Fines and compensation also an option
A new survey of security executives has revealed that they believe CEOs and board members should face imprisonment for exposing consumers’ confidential data.
The survey, carried out on behalf of Websense at this year’s e-Crime Congress, found that 30% of the 104 respondents believe jail time is a suitable punishment for security breaches that result in the loss of confidential data.
Negligent security procedures should also result in a fine for the guilty company, 62% of respondents believed. Compensation for consumers whose data had been compromised was favoured by 68% of respondents.
The survey also revealed some interesting opinions on attitudes towards data protection. The vast majority (93%) of respondents believe companies are under more pressure to protect against data loss due to the recession. However, 46% believe that data loss is not a priority because of cost cutting during the economic downturn.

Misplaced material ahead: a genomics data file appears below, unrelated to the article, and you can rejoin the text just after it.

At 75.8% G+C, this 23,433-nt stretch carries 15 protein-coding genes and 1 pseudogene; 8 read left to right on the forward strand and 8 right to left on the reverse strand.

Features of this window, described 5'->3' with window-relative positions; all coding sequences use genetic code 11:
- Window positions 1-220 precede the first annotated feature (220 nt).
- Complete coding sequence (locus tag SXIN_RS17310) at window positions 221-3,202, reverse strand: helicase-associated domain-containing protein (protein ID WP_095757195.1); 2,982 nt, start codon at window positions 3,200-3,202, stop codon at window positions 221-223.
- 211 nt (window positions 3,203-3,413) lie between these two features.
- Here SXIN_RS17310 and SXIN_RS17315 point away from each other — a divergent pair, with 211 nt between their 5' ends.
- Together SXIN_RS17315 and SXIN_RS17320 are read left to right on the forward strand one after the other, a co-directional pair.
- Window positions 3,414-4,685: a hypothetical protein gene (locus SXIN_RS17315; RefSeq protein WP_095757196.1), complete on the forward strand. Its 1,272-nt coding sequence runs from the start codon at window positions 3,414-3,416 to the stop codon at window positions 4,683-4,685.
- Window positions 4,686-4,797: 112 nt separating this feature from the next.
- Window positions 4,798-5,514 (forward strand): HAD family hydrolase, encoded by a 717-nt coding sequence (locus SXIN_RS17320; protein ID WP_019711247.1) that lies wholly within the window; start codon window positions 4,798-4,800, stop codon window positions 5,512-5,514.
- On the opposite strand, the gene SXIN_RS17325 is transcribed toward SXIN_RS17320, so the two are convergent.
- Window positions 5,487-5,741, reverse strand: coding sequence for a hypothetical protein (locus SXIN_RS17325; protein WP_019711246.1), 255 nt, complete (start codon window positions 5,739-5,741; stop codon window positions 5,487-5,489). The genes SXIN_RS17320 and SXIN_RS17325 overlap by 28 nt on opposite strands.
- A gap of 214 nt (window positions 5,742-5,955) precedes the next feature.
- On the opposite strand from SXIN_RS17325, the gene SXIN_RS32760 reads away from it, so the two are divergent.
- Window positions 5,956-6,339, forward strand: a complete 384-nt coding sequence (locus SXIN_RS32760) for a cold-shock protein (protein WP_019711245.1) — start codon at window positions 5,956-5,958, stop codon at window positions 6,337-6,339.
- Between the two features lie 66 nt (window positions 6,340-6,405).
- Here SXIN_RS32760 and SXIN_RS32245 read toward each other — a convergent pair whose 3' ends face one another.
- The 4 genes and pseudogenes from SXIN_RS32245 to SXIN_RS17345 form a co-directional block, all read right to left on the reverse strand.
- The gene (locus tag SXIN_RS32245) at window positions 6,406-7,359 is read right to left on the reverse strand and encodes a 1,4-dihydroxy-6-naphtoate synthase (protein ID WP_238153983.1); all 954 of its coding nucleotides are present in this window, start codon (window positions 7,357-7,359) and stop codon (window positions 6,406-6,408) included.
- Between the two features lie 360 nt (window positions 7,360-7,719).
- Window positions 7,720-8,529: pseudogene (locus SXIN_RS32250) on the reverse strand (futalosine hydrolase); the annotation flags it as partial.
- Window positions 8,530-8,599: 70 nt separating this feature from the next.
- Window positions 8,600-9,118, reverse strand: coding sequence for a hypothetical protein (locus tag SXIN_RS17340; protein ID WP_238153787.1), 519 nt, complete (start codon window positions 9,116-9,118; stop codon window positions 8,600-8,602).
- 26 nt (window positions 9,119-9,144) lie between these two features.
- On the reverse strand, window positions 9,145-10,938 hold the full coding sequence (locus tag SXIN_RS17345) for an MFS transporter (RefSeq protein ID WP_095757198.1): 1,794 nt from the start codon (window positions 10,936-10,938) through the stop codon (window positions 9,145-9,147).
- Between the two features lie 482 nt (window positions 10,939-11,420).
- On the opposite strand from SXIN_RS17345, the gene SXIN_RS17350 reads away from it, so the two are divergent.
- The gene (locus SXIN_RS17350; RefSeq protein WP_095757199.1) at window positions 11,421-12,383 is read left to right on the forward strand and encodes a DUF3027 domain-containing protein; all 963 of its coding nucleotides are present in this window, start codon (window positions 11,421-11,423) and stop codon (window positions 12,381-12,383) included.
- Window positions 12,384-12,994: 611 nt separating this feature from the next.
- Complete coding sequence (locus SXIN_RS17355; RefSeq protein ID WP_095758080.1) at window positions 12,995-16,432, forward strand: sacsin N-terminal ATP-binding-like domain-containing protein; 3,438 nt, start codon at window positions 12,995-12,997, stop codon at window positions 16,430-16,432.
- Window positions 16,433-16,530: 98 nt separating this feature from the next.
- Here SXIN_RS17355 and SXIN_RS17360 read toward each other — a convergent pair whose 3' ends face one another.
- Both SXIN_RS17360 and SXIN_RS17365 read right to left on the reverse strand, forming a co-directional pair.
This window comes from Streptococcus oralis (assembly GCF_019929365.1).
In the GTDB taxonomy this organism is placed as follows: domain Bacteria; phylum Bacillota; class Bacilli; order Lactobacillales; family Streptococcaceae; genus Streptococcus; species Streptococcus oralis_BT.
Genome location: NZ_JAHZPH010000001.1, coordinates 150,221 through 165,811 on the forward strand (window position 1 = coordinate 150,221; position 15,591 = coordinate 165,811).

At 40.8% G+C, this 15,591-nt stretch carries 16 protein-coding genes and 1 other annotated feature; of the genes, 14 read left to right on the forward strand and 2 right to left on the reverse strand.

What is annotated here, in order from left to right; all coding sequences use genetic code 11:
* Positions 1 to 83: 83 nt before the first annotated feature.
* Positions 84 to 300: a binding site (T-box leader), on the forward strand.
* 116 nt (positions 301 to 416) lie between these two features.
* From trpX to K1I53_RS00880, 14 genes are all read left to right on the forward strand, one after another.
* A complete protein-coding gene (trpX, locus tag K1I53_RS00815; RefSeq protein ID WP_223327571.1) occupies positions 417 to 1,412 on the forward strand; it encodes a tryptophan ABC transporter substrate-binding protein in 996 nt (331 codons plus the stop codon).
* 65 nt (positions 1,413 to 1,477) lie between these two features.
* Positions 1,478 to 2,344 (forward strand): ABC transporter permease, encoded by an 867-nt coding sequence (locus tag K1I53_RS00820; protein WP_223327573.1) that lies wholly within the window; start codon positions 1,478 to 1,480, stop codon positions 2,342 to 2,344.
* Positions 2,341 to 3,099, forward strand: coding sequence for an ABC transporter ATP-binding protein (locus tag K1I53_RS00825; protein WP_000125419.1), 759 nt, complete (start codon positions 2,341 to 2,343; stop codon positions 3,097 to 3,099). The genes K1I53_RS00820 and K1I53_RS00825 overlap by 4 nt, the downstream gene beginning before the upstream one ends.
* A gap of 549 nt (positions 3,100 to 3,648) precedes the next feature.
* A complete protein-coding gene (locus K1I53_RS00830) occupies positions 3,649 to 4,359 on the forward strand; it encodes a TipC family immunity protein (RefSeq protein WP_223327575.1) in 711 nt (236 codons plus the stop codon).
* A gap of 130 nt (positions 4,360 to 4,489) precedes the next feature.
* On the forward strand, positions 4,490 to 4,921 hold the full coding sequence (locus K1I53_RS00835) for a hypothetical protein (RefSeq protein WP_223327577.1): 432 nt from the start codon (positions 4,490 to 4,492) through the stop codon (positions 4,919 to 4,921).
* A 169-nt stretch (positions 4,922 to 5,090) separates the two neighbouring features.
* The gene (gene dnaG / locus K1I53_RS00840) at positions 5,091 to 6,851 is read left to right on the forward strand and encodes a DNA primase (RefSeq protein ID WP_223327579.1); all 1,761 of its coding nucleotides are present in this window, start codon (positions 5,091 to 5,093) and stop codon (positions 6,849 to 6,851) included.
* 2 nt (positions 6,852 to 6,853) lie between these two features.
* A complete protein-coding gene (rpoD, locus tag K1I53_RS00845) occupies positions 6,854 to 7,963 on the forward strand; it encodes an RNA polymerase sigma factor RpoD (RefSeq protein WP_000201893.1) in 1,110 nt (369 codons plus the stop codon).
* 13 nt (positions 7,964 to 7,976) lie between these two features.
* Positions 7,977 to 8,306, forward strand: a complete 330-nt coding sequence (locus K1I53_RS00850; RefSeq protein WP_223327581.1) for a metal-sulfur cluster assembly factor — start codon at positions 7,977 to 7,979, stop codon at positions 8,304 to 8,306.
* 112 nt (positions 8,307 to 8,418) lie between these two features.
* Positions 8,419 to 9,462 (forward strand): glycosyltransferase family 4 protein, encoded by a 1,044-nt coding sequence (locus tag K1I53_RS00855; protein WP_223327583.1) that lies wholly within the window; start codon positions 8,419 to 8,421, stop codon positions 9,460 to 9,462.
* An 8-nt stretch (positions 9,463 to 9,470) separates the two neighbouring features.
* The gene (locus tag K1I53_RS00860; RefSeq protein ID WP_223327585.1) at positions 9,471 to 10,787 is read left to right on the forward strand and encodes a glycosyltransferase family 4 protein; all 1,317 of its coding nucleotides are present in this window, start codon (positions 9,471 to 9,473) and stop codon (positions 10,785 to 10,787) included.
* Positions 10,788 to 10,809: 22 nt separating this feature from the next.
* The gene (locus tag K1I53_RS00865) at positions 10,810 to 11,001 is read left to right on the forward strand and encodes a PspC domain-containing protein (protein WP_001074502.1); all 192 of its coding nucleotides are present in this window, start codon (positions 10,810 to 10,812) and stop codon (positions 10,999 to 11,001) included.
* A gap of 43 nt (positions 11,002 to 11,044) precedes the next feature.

Over half of those quizzed think that companies are not taking action against data loss because there are no legal requirements to do so.
Mark Murtagh, technical director at Websense, said: “This research shows that security is still an important concern to all security professionals. The call for severe penalties reveals the need for businesses to step up to the mark and better understand the implications of a data breach. By taking active steps like using a DLP solution to trace inbound as well as outbound data leaks, and having visibility of where important and valuable data sits, companies greatly reduce the risk of becoming a statistic.”
Most (66%) of respondents think that blame for any data breach should lie with the CEO and other C-level executives. A quarter believe that the responsibility should lie solely at the CEO’s door.